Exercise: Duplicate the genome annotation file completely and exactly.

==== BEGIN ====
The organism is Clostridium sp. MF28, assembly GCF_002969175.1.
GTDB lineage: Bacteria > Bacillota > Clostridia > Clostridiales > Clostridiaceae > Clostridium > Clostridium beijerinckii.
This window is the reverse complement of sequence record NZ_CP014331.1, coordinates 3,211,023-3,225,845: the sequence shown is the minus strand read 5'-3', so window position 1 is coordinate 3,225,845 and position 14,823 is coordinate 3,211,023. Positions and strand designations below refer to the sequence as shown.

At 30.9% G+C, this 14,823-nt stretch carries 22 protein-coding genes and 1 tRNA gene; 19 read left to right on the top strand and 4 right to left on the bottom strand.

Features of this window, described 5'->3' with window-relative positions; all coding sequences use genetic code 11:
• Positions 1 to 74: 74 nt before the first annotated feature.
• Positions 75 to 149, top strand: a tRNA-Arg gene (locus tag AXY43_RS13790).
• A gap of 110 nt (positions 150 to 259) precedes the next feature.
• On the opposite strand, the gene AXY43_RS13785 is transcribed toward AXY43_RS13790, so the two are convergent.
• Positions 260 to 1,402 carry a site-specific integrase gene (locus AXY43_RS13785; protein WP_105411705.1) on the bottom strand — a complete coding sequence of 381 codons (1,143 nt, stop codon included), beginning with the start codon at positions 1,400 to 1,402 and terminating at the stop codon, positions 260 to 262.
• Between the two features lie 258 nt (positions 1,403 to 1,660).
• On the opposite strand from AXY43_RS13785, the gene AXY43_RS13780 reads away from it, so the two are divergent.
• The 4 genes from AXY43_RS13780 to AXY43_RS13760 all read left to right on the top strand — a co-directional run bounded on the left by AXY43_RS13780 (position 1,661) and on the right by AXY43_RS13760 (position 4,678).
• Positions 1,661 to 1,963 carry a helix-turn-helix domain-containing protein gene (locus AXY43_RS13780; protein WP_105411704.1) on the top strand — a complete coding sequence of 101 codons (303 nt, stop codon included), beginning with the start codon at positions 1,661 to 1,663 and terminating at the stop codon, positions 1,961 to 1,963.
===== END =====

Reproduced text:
The organism is Clostridium sp. MF28, assembly GCF_002969175.1.
GTDB lineage: Bacteria > Bacillota > Clostridia > Clostridiales > Clostridiaceae > Clostridium > Clostridium beijerinckii.
This window is the reverse complement of sequence record NZ_CP014331.1, coordinates 3,211,023-3,225,845: the sequence shown is the minus strand read 5'-3', so window position 1 is coordinate 3,225,845 and position 14,823 is coordinate 3,211,023. Positions and strand designations below refer to the sequence as shown.

At 30.9% G+C, this 14,823-nt stretch carries 22 protein-coding genes and 1 tRNA gene; 19 read left to right on the top strand and 4 right to left on the bottom strand.

Features of this window, described 5'->3' with window-relative positions; all coding sequences use genetic code 11:
• Positions 1 to 74: 74 nt before the first annotated feature.
• Positions 75 to 149, top strand: a tRNA-Arg gene (locus tag AXY43_RS13790).
• A gap of 110 nt (positions 150 to 259) precedes the next feature.
• On the opposite strand, the gene AXY43_RS13785 is transcribed toward AXY43_RS13790, so the two are convergent.
• Positions 260 to 1,402 carry a site-specific integrase gene (locus AXY43_RS13785; protein WP_105411705.1) on the bottom strand — a complete coding sequence of 381 codons (1,143 nt, stop codon included), beginning with the start codon at positions 1,400 to 1,402 and terminating at the stop codon, positions 260 to 262.
• Between the two features lie 258 nt (positions 1,403 to 1,660).
• On the opposite strand from AXY43_RS13785, the gene AXY43_RS13780 reads away from it, so the two are divergent.
• The 4 genes from AXY43_RS13780 to AXY43_RS13760 all read left to right on the top strand — a co-directional run bounded on the left by AXY43_RS13780 (position 1,661) and on the right by AXY43_RS13760 (position 4,678).
• Positions 1,661 to 1,963 carry a helix-turn-helix domain-containing protein gene (locus AXY43_RS13780; protein WP_105411704.1) on the top strand — a complete coding sequence of 101 codons (303 nt, stop codon included), beginning with the start codon at positions 1,661 to 1,663 and terminating at the stop codon, positions 1,961 to 1,963.